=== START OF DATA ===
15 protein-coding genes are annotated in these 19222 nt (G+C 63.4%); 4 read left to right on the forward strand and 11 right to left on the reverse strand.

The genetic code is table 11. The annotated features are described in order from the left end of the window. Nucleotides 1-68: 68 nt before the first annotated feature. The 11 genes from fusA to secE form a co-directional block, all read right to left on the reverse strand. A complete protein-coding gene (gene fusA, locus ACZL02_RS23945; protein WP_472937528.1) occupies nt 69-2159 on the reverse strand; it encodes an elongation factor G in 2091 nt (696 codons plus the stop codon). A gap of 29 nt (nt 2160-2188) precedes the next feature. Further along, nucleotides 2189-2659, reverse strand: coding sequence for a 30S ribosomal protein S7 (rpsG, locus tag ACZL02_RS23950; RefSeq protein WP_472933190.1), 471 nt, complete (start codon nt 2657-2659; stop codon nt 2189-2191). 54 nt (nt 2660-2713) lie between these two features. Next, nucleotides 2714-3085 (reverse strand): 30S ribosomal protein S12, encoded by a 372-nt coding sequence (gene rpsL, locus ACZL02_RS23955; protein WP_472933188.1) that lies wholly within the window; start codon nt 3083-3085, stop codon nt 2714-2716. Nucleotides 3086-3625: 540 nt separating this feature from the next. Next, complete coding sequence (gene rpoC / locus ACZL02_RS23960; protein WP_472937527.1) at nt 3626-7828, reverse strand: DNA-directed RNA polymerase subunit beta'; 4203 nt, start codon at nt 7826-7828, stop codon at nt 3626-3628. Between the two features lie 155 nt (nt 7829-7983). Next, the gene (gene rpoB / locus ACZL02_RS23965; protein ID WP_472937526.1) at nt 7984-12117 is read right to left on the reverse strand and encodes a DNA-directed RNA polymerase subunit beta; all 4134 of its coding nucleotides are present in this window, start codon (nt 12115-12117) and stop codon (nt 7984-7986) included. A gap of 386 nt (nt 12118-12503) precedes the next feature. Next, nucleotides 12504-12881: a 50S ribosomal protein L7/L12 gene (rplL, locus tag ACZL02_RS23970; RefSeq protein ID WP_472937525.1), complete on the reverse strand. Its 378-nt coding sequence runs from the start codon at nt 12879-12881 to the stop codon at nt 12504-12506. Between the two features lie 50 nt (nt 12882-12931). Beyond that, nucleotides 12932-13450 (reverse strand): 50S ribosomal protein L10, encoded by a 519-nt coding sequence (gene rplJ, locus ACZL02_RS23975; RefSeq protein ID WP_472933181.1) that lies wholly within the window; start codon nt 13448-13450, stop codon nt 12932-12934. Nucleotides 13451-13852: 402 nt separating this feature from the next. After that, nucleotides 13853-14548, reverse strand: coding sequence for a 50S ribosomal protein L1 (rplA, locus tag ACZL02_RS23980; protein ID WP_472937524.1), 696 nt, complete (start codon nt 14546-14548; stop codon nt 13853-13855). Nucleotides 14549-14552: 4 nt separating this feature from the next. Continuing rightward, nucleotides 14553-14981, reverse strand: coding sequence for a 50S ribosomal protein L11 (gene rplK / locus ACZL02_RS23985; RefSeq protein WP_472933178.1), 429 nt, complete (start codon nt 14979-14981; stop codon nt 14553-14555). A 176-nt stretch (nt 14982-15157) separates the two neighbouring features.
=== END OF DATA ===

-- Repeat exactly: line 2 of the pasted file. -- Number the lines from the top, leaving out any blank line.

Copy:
The genetic code is table 11. The annotated features are described in order from the left end of the window. Nucleotides 1-68: 68 nt before the first annotated feature. The 11 genes from fusA to secE form a co-directional block, all read right to left on the reverse strand. A complete protein-coding gene (gene fusA, locus ACZL02_RS23945; protein WP_472937528.1) occupies nt 69-2159 on the reverse strand; it encodes an elongation factor G in 2091 nt (696 codons plus the stop codon). A gap of 29 nt (nt 2160-2188) precedes the next feature. Further along, nucleotides 2189-2659, reverse strand: coding sequence for a 30S ribosomal protein S7 (rpsG, locus tag ACZL02_RS23950; RefSeq protein WP_472933190.1), 471 nt, complete (start codon nt 2657-2659; stop codon nt 2189-2191). 54 nt (nt 2660-2713) lie between these two features. Next, nucleotides 2714-3085 (reverse strand): 30S ribosomal protein S12, encoded by a 372-nt coding sequence (gene rpsL, locus ACZL02_RS23955; protein WP_472933188.1) that lies wholly within the window; start codon nt 3083-3085, stop codon nt 2714-2716. Nucleotides 3086-3625: 540 nt separating this feature from the next. Next, complete coding sequence (gene rpoC / locus ACZL02_RS23960; protein WP_472937527.1) at nt 3626-7828, reverse strand: DNA-directed RNA polymerase subunit beta'; 4203 nt, start codon at nt 7826-7828, stop codon at nt 3626-3628. Between the two features lie 155 nt (nt 7829-7983). Next, the gene (gene rpoB / locus ACZL02_RS23965; protein ID WP_472937526.1) at nt 7984-12117 is read right to left on the reverse strand and encodes a DNA-directed RNA polymerase subunit beta; all 4134 of its coding nucleotides are present in this window, start codon (nt 12115-12117) and stop codon (nt 7984-7986) included. A gap of 386 nt (nt 12118-12503) precedes the next feature. Next, nucleotides 12504-12881: a 50S ribosomal protein L7/L12 gene (rplL, locus tag ACZL02_RS23970; RefSeq protein ID WP_472937525.1), complete on the reverse strand. Its 378-nt coding sequence runs from the start codon at nt 12879-12881 to the stop codon at nt 12504-12506. Between the two features lie 50 nt (nt 12882-12931). Beyond that, nucleotides 12932-13450 (reverse strand): 50S ribosomal protein L10, encoded by a 519-nt coding sequence (gene rplJ, locus ACZL02_RS23975; RefSeq protein ID WP_472933181.1) that lies wholly within the window; start codon nt 13448-13450, stop codon nt 12932-12934. Nucleotides 13451-13852: 402 nt separating this feature from the next. After that, nucleotides 13853-14548, reverse strand: coding sequence for a 50S ribosomal protein L1 (rplA, locus tag ACZL02_RS23980; protein ID WP_472937524.1), 696 nt, complete (start codon nt 14546-14548; stop codon nt 13853-13855). Nucleotides 14549-14552: 4 nt separating this feature from the next. Continuing rightward, nucleotides 14553-14981, reverse strand: coding sequence for a 50S ribosomal protein L11 (gene rplK / locus ACZL02_RS23985; RefSeq protein WP_472933178.1), 429 nt, complete (start codon nt 14979-14981; stop codon nt 14553-14555). A 176-nt stretch (nt 14982-15157) separates the two neighbouring features.